How to cite: Turner, S. and the AWG-HKW-MPIWG Anthropocene GSSP: Progress in the formalisation of the Anthropocene GSSP, EGU General Assembly 2021, online, 19–30 Apr 2021, EGU21-3226, https://doi.org/10.5194/egusphere-egu21-3226, 2021.

14:30–14:32
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EGU21-6685
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ECS
M. Allison Stegner, SeanPaul La Selle, Brian Sherrod, Anthony Barnosky, and Elizabeth Hadly

Human activities changed our planet over the course of the Holocene, but the scale of impacts increased dramatically around the mid-20th century, representing the start of the Anthropocene. These pervasive anthropogenic impacts, including pollution, road-building, the rise of plastics, etc., are comparable in magnitude, uniqueness, and geologic perseverance to global changes that mark previous major geologic time intervals. To identify the preservable global and local signals that might be used to characterize the Anthropocene, we examine sediment cores from Searsville Reservoir, a 129-year-old reservoir located in the eastern foothills of the San Francisco Peninsula. We collected eight sediment cores ranging from 7.4 to 8.5 meters in length that appear to have bottomed out on the pre-reservoir surface, indicating average sedimentation rates of 6 to 7 cm per year. This exceptionally high sedimentation rate allows us to explore the Anthropocene geologic record on a sub-annual scale.

Our analyses to date include sedimentary DNA (sedDNA), pollen, computed tomography (CT) scanning, Carbon and Nitrogen isotopes, radionuclides, Mercury, and X-ray fluorescence (XRF). We find a strong relationship between sediment type and both sedDNA and pollen frequency: sedDNA and pollen are more abundant in the thin, low-density units that are thought to be associated with lower sedimentation rates and high organic inputs during the dry season. SedDNA analyses successfully identified a diversity of insects and vertebrates to the species level, including invasive fish and mosquitos. Computed tomography scans of the cores revealed >300 distinct layers ranging in thickness from <1mm to ~30mm. Many of the thicker laminae show upward-fining, indicative of individual storm events. Sediment density generally decreases from the bottom to the top of the cores, consistent with both sediment compaction and increasing organic inputs as the reservoir filled with sediment and eutrophied. δ15N declined over the record, reflecting global δ15N depletion due to fossil fuel combustion and artificial nitrogen fertilization for agriculture. δ13C was fairly stable prior to around 1950, then became highly variable, possibly related to changes in aquatic productivity (algal blooms) that began in the 1950s. A sharp and well-defined peak in 137Cs provides evidence of nuclear testing in the 1950s and ‘60s, and serves as a secure chronological tie point for the year 1963. The 137Cs peak correlates well with the chronology estimated by counting back suspected annual couplets of high density (wet season)/low density (dry-season) sediments. Our analyses reveal a complex interplay between local and global human impacts at Searsville Reservoir, and document the onset of the Anthropocene epoch at fine scale. Searsville is particularly appropriate as a candidate Global Boundary Stratotype Section and Point for the Anthropocene not just because of the unique and highly resolved nature of the sediments, but because the record itself is a direct consequence of human activity—the emplacement of a dam.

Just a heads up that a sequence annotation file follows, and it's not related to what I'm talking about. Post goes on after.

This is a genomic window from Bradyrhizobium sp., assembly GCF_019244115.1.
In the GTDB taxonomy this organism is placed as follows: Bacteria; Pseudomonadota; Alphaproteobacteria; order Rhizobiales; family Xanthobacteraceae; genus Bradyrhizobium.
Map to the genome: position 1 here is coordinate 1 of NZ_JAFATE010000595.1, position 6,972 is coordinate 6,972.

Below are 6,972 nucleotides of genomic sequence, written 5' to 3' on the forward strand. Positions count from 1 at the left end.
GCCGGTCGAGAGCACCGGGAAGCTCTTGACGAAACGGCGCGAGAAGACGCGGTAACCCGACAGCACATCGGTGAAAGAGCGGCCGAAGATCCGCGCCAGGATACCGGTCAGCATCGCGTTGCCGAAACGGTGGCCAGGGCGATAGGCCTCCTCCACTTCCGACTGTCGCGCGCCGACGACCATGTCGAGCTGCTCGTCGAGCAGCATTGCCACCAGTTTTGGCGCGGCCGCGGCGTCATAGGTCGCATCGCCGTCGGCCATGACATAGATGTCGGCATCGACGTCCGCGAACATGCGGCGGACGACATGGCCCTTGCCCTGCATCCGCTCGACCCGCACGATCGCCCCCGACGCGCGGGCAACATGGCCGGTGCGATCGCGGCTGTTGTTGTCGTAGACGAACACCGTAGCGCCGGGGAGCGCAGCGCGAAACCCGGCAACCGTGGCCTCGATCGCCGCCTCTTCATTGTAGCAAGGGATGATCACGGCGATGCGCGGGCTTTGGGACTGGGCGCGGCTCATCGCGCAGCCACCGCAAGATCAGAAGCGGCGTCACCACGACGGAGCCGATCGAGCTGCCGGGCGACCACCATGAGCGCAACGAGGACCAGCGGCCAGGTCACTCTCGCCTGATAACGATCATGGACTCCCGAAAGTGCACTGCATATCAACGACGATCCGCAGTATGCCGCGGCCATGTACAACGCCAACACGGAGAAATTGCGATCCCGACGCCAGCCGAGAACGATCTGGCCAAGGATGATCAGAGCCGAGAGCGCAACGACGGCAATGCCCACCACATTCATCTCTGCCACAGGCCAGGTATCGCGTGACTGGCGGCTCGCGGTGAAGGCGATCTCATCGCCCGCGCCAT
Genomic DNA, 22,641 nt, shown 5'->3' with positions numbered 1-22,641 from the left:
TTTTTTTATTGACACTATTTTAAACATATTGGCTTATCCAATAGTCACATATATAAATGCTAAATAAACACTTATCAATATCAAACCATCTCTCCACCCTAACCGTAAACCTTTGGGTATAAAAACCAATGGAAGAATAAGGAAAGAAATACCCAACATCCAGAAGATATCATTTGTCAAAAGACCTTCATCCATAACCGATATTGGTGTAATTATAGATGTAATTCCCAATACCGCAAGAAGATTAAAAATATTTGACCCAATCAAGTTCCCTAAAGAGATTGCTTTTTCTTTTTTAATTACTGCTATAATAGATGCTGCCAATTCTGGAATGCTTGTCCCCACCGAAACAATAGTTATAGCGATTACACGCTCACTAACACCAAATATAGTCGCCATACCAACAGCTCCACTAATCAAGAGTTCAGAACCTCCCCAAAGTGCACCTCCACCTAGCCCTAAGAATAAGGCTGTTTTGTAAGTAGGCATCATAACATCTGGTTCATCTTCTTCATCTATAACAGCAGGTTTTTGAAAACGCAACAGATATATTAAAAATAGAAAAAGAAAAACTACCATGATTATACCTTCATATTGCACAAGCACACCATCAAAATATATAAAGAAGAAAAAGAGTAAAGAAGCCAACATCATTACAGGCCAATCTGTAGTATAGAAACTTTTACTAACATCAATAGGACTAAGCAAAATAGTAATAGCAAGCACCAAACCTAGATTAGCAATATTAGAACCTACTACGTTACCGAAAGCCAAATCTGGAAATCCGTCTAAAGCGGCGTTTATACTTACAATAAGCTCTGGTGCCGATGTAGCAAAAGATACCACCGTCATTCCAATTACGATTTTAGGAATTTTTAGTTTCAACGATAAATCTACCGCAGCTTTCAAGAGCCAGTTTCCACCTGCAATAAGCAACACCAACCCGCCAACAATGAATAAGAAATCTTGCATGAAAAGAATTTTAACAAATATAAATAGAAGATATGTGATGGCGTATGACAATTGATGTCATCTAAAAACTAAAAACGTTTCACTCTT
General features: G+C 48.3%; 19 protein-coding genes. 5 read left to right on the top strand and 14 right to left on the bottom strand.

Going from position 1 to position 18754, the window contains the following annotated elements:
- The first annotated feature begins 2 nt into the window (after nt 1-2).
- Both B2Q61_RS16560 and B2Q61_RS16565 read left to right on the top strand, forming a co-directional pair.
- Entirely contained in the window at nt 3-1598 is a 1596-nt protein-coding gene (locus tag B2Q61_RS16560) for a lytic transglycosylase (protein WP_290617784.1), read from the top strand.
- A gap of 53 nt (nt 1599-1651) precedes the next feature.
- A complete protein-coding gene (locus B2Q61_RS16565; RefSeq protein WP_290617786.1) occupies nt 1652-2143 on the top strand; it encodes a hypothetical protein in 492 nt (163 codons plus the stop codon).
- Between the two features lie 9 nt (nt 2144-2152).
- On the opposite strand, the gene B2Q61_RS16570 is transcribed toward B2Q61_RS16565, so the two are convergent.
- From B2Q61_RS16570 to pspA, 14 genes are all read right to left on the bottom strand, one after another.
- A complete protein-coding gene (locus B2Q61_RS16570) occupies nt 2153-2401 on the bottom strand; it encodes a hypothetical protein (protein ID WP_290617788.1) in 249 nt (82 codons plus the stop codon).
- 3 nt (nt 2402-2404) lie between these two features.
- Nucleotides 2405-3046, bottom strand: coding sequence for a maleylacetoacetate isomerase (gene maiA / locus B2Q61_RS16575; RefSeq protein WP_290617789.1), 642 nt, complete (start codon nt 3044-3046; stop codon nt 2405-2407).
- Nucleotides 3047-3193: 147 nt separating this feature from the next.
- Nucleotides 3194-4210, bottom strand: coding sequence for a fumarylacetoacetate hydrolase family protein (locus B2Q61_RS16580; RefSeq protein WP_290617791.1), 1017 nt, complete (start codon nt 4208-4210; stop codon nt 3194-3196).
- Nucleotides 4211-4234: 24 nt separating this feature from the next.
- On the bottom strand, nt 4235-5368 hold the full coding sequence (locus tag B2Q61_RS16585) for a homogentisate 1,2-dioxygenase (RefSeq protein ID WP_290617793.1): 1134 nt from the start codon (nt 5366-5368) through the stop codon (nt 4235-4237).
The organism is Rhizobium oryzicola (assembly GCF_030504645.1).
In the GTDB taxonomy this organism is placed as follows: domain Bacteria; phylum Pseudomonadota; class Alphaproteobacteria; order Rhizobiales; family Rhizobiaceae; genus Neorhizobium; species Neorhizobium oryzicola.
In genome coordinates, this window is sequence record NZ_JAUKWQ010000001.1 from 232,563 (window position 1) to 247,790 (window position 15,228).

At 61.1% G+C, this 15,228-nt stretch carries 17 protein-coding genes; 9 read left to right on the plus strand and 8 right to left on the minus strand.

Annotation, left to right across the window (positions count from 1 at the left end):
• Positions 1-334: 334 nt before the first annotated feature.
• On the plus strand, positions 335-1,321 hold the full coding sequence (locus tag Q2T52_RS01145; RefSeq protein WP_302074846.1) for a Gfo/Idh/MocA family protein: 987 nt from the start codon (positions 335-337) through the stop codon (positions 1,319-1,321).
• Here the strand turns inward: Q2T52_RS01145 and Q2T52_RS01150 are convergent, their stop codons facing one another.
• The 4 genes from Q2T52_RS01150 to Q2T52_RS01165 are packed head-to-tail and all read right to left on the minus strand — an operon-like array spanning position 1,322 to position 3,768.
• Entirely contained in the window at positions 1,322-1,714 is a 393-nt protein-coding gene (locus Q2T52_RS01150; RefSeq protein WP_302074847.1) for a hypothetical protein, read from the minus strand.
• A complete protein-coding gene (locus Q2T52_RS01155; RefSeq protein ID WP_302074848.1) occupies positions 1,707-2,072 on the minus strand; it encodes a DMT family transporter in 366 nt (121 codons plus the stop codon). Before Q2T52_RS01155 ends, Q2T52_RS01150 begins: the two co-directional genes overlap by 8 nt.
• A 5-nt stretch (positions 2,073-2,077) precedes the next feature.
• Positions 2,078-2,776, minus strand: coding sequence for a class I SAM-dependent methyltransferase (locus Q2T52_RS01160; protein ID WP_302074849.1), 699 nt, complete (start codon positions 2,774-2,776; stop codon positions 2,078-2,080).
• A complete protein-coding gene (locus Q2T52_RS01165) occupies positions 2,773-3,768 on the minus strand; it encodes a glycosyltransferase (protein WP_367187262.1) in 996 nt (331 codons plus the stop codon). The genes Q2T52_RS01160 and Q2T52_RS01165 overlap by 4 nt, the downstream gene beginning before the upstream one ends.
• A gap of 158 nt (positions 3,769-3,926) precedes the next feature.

How to cite: Stegner, M. A., La Selle, S., Sherrod, B., Barnosky, A., and Hadly, E.: Dynamics of biotic and abiotic markers of the Anthropocene at Jasper Ridge Biological Preserve, California, USA, EGU General Assembly 2021, online, 19–30 Apr 2021, EGU21-6685, https://doi.org/10.5194/egusphere-egu21-6685, 2021.